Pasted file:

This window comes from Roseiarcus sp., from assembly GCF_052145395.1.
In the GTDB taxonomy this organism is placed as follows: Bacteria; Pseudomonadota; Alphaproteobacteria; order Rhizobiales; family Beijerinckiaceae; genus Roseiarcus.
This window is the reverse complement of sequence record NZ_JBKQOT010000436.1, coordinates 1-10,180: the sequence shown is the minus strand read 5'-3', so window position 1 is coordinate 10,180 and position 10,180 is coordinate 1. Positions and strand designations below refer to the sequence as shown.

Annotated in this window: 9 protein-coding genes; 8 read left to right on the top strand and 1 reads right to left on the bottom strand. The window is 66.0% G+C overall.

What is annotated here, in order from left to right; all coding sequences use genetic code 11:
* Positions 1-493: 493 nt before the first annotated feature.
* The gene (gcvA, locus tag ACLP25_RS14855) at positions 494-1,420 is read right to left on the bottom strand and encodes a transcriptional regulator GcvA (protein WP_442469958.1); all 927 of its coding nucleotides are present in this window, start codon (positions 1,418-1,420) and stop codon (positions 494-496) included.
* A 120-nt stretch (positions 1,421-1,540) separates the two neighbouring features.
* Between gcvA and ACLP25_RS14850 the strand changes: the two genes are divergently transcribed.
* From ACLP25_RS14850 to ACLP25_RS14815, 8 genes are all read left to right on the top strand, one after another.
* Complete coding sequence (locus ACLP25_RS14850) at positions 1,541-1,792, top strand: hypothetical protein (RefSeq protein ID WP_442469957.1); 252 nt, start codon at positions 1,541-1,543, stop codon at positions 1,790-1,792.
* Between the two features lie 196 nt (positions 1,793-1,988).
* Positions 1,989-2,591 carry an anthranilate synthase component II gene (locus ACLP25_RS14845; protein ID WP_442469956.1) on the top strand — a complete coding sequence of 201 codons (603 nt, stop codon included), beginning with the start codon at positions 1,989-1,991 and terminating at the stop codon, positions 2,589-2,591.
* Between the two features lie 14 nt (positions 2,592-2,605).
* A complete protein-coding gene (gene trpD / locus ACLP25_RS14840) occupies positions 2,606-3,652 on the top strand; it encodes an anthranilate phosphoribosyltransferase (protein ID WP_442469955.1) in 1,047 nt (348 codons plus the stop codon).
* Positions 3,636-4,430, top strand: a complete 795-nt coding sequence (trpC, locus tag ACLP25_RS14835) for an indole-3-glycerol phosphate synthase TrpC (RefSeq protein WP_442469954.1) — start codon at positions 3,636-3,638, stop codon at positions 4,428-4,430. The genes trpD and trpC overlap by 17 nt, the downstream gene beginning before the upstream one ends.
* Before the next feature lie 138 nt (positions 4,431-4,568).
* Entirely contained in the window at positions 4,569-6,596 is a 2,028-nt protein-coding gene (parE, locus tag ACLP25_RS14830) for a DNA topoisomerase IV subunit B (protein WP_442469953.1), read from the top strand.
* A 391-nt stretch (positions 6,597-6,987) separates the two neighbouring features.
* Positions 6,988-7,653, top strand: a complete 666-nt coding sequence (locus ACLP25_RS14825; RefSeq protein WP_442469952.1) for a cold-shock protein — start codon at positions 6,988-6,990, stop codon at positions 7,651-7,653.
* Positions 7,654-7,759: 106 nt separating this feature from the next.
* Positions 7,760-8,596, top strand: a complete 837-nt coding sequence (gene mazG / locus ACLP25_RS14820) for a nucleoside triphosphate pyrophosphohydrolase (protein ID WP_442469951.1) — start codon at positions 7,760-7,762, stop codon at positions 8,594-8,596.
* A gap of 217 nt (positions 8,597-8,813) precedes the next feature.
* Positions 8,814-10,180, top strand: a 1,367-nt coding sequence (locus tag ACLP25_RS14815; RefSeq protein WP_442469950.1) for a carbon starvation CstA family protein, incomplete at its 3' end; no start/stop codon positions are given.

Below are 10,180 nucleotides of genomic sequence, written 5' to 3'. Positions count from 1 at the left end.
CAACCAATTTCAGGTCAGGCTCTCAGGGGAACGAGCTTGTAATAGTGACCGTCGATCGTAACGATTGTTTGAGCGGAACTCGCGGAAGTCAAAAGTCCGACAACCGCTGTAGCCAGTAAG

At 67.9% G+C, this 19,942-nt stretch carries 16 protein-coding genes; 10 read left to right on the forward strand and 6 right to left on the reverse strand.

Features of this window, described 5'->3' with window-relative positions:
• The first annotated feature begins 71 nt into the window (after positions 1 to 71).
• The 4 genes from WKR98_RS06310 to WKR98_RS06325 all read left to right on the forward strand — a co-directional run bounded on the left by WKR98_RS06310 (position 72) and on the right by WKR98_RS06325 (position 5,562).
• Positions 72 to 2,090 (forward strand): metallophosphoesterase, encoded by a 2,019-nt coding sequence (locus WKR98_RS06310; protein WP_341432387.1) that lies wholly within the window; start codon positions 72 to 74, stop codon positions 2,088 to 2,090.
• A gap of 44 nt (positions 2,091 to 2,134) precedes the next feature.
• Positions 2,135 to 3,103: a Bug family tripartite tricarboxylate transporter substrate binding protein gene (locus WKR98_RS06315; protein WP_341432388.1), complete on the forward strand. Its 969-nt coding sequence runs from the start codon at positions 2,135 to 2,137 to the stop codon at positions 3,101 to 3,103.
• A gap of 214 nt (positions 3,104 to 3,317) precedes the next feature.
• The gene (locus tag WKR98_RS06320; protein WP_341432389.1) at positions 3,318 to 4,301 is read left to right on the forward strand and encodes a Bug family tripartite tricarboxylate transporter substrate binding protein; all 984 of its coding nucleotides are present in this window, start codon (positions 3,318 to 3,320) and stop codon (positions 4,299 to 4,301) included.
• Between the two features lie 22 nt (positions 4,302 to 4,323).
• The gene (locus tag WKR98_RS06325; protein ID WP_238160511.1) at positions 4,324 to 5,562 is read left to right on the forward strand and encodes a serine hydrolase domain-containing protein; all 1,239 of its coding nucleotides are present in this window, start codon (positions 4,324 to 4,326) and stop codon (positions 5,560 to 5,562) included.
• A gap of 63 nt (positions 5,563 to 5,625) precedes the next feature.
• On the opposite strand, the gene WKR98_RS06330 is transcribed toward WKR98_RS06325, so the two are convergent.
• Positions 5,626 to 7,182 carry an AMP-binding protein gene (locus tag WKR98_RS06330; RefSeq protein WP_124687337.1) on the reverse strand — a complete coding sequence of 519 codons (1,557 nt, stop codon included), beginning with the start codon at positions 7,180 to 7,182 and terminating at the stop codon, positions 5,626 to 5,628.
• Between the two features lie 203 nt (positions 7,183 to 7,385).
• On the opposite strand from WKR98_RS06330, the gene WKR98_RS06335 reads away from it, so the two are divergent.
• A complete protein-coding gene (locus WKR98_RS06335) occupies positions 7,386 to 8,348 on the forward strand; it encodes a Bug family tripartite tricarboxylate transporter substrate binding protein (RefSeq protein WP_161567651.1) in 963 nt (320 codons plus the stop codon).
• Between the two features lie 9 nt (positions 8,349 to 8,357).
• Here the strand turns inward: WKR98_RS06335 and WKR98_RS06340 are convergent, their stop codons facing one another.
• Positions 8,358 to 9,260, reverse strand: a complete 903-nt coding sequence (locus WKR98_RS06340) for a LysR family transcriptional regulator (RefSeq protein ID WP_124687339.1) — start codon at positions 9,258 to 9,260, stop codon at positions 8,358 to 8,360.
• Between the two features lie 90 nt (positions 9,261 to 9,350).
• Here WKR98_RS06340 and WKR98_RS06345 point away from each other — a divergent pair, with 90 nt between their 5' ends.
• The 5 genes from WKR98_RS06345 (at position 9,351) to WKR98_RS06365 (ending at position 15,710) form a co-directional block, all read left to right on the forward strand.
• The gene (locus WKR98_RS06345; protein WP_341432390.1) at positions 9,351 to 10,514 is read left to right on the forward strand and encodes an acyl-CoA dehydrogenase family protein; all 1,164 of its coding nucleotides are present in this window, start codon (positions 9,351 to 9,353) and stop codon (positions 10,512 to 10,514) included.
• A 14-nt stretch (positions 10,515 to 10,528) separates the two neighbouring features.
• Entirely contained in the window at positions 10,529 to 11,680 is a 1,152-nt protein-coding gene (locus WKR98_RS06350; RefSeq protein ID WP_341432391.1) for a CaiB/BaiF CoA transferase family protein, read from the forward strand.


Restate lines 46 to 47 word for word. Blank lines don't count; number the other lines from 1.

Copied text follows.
• Positions 8,358 to 9,260, reverse strand: a complete 903-nt coding sequence (locus WKR98_RS06340) for a LysR family transcriptional regulator (RefSeq protein ID WP_124687339.1) — start codon at positions 9,258 to 9,260, stop codon at positions 8,358 to 8,360.
• Between the two features lie 90 nt (positions 9,261 to 9,350).